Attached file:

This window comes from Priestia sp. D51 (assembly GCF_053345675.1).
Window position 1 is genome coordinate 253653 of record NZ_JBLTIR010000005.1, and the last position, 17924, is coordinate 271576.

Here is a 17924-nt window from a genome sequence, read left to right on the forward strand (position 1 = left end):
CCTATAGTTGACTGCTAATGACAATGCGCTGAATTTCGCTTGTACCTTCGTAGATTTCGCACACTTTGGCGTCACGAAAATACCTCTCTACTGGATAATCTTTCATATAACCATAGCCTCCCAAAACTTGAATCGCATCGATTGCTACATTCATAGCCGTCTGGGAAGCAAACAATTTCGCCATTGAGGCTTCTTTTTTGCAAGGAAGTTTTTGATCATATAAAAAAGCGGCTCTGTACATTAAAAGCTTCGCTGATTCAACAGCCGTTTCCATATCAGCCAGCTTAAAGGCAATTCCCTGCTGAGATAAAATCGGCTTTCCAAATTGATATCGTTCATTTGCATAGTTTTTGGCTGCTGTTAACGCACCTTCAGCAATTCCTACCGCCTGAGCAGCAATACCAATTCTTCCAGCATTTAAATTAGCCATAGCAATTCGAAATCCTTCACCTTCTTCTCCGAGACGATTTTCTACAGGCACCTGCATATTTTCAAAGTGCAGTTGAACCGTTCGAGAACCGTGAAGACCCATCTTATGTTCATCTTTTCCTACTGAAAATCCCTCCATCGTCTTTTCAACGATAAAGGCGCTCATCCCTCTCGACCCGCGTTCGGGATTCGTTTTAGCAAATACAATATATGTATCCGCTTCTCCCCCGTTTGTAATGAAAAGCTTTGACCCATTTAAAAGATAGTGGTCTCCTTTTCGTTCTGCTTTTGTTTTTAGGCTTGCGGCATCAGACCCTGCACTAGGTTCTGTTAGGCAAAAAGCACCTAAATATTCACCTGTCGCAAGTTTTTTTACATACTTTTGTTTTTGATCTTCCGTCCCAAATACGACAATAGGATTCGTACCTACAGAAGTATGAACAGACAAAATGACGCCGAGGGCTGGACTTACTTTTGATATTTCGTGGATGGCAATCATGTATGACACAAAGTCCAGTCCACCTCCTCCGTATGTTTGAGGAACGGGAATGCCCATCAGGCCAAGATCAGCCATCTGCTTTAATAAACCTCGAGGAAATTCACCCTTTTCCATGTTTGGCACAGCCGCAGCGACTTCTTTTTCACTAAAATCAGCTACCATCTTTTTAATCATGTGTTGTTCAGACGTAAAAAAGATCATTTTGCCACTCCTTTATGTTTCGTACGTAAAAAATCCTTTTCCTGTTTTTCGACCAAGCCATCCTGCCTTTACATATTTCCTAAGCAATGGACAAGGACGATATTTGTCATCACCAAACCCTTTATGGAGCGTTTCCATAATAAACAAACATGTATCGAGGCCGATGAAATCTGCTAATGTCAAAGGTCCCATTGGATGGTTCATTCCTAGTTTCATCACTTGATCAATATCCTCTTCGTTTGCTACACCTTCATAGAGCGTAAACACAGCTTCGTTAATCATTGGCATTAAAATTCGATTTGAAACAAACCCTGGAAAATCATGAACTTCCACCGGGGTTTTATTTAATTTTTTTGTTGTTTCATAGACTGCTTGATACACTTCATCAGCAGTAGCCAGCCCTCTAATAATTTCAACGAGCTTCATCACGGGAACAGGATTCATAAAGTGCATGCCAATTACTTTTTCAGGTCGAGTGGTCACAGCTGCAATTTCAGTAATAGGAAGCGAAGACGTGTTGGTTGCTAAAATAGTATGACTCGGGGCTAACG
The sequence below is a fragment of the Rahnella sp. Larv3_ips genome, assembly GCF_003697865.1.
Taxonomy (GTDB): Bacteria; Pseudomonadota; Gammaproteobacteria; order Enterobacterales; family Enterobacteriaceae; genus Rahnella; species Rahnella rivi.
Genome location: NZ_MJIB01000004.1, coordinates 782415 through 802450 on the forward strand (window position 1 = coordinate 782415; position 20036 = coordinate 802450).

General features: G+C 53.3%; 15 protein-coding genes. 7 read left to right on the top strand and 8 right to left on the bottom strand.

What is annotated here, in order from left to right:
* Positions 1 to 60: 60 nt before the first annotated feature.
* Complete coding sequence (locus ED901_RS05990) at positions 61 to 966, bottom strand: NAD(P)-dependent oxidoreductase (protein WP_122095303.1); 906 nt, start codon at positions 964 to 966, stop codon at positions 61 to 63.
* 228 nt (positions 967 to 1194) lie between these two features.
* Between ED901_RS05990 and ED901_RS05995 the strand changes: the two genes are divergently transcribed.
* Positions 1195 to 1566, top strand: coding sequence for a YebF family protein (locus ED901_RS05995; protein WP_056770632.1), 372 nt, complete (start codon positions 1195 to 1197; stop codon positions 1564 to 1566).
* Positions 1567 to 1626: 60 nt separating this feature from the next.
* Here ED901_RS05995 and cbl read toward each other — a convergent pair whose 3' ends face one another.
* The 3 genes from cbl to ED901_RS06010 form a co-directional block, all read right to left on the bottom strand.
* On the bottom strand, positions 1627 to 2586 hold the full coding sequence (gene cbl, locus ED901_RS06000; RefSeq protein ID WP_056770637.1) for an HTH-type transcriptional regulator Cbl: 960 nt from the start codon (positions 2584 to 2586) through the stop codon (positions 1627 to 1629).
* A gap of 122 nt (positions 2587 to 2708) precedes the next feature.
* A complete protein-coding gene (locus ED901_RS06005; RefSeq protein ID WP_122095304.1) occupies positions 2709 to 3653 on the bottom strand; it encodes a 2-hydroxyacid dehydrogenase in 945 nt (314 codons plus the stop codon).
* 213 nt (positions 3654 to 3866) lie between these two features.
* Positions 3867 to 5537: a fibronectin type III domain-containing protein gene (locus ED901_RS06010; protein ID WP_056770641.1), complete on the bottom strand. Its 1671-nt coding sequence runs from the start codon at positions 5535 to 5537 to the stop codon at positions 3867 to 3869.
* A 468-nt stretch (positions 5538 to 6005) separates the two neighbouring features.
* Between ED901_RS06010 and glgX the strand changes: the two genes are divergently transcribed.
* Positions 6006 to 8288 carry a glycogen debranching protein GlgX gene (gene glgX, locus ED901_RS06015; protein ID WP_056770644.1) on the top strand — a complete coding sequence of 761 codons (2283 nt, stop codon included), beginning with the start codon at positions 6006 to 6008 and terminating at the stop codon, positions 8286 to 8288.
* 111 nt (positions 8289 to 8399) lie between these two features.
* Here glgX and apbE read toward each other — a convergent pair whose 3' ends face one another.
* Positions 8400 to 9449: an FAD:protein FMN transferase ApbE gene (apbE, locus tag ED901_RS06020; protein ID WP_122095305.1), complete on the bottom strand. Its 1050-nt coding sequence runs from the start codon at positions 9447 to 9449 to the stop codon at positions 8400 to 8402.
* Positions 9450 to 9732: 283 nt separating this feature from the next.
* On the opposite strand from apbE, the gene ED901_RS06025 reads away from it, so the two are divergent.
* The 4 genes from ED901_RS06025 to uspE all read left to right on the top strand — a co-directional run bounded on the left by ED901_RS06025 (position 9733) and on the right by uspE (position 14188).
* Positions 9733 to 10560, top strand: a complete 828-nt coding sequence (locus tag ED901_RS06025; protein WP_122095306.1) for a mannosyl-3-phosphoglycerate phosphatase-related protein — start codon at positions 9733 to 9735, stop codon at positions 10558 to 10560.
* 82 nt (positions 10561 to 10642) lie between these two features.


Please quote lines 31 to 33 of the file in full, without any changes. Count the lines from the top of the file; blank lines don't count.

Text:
* The 4 genes from ED901_RS06025 to uspE all read left to right on the top strand — a co-directional run bounded on the left by ED901_RS06025 (position 9733) and on the right by uspE (position 14188).
* Positions 9733 to 10560, top strand: a complete 828-nt coding sequence (locus tag ED901_RS06025; protein WP_122095306.1) for a mannosyl-3-phosphoglycerate phosphatase-related protein — start codon at positions 9733 to 9735, stop codon at positions 10558 to 10560.
* 82 nt (positions 10561 to 10642) lie between these two features.